In the aftermath of the Great Chicago Fire, the initial problem with building a new cityscape is weight, a problem solved, at first, by a steel skeleton. In subsequent years, other methods would develop--mass-tuned dampers, curtain walls, pyramidal shapes, concrete cores, etc.
But nature has given us something far stronger than steel, and this time, I am not talking spider silk.
I am talking about bamboo.
Believe it or not, this overgrown grass, this panda fodder, has some neat superpowers.
Despite its lowly reputation, bamboo may be the strongest stuff on the planet. It has greater tensile strength (or resistance to being pulled apart) than steel, and it withstands compression better than concrete. Both qualities are essential to keeping the plant, which grows to nearly 60 meters but is only as wide at the base as the very top, from falling over. It needs the compression strength to hold up its own weight and tensile strength to bend in the wind without breaking. "Our concept of strength is, it doesn't move, it doesn't break," says Dan Smith, who owns Smith & Fong, the largest manufacturer of bamboo plywood in the United States. "The Chinese concept is, you've got to bend with things. If you don't bend, you break. Bamboo's strength is in its ability to bend, and that's the miracle."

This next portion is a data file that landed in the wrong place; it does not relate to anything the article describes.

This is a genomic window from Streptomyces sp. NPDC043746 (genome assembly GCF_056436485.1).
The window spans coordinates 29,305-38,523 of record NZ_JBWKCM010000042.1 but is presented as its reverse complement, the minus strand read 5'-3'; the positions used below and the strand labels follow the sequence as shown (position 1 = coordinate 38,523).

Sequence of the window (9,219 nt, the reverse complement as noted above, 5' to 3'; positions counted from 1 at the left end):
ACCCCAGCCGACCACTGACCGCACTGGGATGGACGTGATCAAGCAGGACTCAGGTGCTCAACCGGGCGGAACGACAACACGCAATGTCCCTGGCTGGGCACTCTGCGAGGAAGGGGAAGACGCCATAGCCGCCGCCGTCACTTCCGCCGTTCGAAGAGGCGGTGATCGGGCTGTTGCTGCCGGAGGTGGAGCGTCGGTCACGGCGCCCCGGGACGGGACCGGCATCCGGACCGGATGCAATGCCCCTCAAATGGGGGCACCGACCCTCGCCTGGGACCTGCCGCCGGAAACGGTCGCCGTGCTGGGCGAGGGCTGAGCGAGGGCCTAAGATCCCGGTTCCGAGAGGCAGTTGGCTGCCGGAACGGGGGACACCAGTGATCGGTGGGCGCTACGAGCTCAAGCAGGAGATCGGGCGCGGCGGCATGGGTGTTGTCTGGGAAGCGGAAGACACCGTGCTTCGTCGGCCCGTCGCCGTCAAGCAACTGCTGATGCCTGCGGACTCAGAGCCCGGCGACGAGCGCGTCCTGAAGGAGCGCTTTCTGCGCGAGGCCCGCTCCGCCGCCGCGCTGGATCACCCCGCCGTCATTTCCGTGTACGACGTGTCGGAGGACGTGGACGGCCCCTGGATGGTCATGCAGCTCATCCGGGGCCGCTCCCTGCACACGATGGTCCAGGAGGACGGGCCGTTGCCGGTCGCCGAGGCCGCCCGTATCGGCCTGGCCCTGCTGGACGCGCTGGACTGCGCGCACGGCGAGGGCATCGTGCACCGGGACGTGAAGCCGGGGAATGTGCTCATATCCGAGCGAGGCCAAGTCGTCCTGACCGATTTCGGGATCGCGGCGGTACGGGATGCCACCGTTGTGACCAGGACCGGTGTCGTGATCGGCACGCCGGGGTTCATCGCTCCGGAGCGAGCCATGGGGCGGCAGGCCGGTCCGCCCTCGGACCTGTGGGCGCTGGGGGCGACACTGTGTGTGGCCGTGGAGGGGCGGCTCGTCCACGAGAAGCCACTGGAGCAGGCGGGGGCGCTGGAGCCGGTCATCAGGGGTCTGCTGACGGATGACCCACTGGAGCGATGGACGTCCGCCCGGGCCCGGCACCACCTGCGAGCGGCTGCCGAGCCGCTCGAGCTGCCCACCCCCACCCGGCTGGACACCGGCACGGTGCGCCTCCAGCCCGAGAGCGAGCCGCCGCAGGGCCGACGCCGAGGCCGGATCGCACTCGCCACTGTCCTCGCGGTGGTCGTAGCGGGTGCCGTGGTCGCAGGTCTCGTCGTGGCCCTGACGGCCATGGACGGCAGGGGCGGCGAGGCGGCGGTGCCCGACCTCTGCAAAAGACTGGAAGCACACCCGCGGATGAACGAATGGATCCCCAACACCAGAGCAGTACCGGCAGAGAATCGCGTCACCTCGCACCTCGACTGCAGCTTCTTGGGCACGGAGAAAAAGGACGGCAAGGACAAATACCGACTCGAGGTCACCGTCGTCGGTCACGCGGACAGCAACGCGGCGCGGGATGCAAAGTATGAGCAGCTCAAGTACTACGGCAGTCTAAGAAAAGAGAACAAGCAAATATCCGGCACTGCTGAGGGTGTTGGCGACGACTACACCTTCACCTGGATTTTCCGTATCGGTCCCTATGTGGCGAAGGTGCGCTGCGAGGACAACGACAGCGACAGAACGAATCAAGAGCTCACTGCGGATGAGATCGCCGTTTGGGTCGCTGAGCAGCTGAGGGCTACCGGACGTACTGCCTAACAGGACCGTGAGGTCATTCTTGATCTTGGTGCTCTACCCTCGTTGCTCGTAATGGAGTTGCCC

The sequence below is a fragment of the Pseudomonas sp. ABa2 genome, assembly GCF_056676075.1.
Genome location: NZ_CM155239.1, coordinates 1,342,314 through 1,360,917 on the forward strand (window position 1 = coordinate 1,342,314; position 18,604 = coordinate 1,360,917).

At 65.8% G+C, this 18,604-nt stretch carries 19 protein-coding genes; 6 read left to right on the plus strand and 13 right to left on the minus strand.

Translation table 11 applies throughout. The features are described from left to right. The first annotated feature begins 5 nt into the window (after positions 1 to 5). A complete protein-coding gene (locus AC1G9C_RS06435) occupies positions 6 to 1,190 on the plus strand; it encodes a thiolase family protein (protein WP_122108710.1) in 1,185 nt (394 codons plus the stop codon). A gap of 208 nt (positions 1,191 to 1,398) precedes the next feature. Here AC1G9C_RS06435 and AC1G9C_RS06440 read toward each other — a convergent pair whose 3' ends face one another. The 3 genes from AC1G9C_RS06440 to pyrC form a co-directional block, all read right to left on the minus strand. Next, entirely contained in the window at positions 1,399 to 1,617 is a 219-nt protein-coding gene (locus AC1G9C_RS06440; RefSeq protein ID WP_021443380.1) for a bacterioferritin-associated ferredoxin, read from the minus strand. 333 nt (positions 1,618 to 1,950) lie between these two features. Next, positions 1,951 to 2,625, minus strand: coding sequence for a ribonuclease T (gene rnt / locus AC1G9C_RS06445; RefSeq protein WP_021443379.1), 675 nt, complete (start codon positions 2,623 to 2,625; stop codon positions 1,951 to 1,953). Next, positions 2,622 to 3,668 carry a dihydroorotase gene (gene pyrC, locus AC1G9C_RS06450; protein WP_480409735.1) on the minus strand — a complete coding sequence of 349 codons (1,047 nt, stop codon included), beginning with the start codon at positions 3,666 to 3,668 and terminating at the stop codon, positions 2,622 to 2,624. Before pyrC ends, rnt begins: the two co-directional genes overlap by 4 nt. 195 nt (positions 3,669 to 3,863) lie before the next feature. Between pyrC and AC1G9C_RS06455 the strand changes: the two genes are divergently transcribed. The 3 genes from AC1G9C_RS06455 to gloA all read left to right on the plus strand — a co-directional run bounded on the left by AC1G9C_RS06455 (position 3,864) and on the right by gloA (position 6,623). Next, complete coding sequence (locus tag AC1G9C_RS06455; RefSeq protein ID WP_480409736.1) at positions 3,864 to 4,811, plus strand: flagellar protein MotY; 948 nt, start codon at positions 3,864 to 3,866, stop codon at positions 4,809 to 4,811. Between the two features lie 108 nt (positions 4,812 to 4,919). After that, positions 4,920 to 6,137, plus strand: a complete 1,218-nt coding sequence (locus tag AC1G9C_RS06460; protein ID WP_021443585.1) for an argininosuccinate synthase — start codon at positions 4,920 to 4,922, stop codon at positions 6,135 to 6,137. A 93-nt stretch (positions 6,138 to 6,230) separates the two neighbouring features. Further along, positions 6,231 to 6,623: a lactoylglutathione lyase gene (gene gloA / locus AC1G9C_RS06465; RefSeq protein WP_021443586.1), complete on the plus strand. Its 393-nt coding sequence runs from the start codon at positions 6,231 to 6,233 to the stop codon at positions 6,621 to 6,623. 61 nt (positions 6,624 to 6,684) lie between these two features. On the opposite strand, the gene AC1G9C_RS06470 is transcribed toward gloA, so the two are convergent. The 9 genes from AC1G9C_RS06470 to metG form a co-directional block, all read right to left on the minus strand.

This could be a great alternative to steel. The only problem is that it is a plant, and plants absorb water, and if Life After People teaches something, it's that moisture is a death knell against construction. So maybe a good painting of chromium might help.
With that out of the way, what would a skyscraper with a bamboo skeleton look like in regards to shape and size?